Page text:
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Losing belly fat is one of the most common fitness goals out there—who doesn’t want washboard abs, right?
What To Take To Lose Belly Fat
In addition to being an aesthetic goal, losing belly fat is a good way to improve your overall health: Research (opens in new tab) has linked a larger waist size to conditions like heart disease, diabetes, and some cancers.
How Long Does It Take To Lose Belly Fat?
That said, doing hundreds of crunches every day won’t get you the abs of your dreams, and there aren’t any specific exercises that can ‘target’ belly fat. Instead, losing weight from your midsection is all about a combination of healthy eating, limiting the number of calories you eat and increasing the number of calories you burn.
So, instead of spending hours at the gym doing sit-ups and crunches, it’s better to focus on cardio and strength work, as well as exercises that target your heart. Not sure where to start? Here we have found 10 best exercises to lose belly fat.
We’ll get that out of the way first, because it’s only going to get better from here. Sure, you probably hate them, but burpees are a brilliant plyometric movement that targets your core, chest, shoulders, lats, triceps, and quadriceps. They also increase your heart rate and burn calories. (Not a fan of burpees? You can do a full-body workout instead.)
Starting with your feet shoulder-width apart, come into a squatting position. From a deep squat, place your hands down on the floor inside your feet and jump your legs back behind you so you’re in a plank position, and do a push-up with your chest touching the floor. Raise your back into a plank on your hands, then jump your legs back under your chest. Jump your feet out over your hands and as you stand up, jump up with your arms in the air. Aim for 10 repetitions.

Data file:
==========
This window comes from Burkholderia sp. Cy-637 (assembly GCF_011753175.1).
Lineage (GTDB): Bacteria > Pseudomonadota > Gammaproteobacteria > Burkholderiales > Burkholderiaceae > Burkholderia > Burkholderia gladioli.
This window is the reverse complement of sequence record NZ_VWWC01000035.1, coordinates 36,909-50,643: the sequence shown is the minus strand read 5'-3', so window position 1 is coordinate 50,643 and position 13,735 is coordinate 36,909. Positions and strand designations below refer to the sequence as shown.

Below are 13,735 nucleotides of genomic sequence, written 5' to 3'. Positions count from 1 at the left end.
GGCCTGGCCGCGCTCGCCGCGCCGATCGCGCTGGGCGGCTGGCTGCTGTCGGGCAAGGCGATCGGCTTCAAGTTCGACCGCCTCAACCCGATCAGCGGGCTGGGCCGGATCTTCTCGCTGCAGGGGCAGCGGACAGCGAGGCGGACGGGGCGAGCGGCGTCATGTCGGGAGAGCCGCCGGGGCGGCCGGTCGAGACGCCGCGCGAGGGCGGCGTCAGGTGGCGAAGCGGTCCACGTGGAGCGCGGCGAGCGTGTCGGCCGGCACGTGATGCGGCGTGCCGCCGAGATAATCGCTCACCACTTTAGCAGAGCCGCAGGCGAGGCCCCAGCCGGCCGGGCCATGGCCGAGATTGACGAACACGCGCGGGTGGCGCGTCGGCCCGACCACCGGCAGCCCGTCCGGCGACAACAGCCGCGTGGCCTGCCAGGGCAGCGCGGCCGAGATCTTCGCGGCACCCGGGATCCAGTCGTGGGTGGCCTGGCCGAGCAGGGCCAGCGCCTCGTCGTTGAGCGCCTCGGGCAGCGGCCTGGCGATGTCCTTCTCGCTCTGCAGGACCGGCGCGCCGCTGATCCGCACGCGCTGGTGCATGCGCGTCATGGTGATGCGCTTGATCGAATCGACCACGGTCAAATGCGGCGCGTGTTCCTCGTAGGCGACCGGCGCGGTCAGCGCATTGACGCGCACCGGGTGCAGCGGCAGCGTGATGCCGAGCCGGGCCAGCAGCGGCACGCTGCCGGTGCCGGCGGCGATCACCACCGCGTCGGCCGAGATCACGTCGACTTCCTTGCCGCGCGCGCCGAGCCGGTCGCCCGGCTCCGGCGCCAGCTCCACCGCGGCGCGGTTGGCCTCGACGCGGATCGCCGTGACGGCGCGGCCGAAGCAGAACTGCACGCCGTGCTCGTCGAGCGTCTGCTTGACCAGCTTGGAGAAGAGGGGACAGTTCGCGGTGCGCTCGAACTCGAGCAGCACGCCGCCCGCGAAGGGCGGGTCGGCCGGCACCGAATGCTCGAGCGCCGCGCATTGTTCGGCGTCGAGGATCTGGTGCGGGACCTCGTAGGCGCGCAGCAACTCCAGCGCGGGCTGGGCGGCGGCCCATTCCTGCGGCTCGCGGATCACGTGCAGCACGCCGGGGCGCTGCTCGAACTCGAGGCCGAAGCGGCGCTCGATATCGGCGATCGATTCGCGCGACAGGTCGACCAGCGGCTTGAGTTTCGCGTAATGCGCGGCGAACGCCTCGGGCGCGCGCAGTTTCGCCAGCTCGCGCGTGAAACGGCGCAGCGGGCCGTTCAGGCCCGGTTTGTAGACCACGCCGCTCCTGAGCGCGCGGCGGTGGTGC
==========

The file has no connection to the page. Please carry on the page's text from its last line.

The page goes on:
How To Lose Belly Fat Ebook By Luis Bryan
Another one that looks easy on paper, but delivers a serious burn, the Russian twist targets your obliques and your abdominal muscles. Because they require you to perform rotational movements, they are very beneficial for many athletes, including tennis and baseball players.
Start sitting on the floor and press your sit bones into the floor. Raise your legs so they are hovering off the floor and lean back into boat pose. Think about making a V shape with your torso and your legs and keep your back straight. Reach your arms out in front of you with your fingers interlaced. Using your abdominal muscles, twist your torso to the right, then back to center, then repeat to the left. This is a representative. Aim for 20 repetitions, 10 on each side. To make the exercise harder, hold a dumbbell.
Another full-body exercise that mixes cardio with strength training, the kettlebell move targets most of the body’s major muscle groups. If you don’t have a kettlebell, a milk carton filled with water (and the cap screwed on securely!) or dumbbells will work just fine.
Begin standing with your feet shoulder-width apart with the kettlebell on the floor in front of you. Bending at the knees and hinged at the hips, bend forward to pick up the kettlebell and pull it back between your legs to build momentum. As you swing the kettlebell forward, drive your hips forward and think about squeezing your glutes to keep your back straight. Do not let the kettlebell lift above your head. This is a representative. For beginners, try kettlebell swings for 45 seconds, then rest for 15 seconds and repeat three times. If you’re more advanced, move on to 90 seconds on, 15 seconds off.
How To Lose Belly Fat
It won’t make you popular with your downtown neighbors, and you might want to save up for a gym workout, but the medicine ball slam is another exercise that combines cardio with strength. To perform this exercise, you need a medicine ball and a protective mat to avoid damaging the floor. Medicine ball slams work your shoulders, triceps, calves, back and core.
What it says on the tin. Start with your feet shoulder width apart and bend at the knees slightly and lift the medicine ball above your head. Bending at the waist and engaging your core muscles, throw the ball to the floor (aim about a foot in front of you to avoid injury). If you can, catch the ball going up and repeat. If not, pick it up and return to the starting position. Aim for three sets of 5-10 repetitions.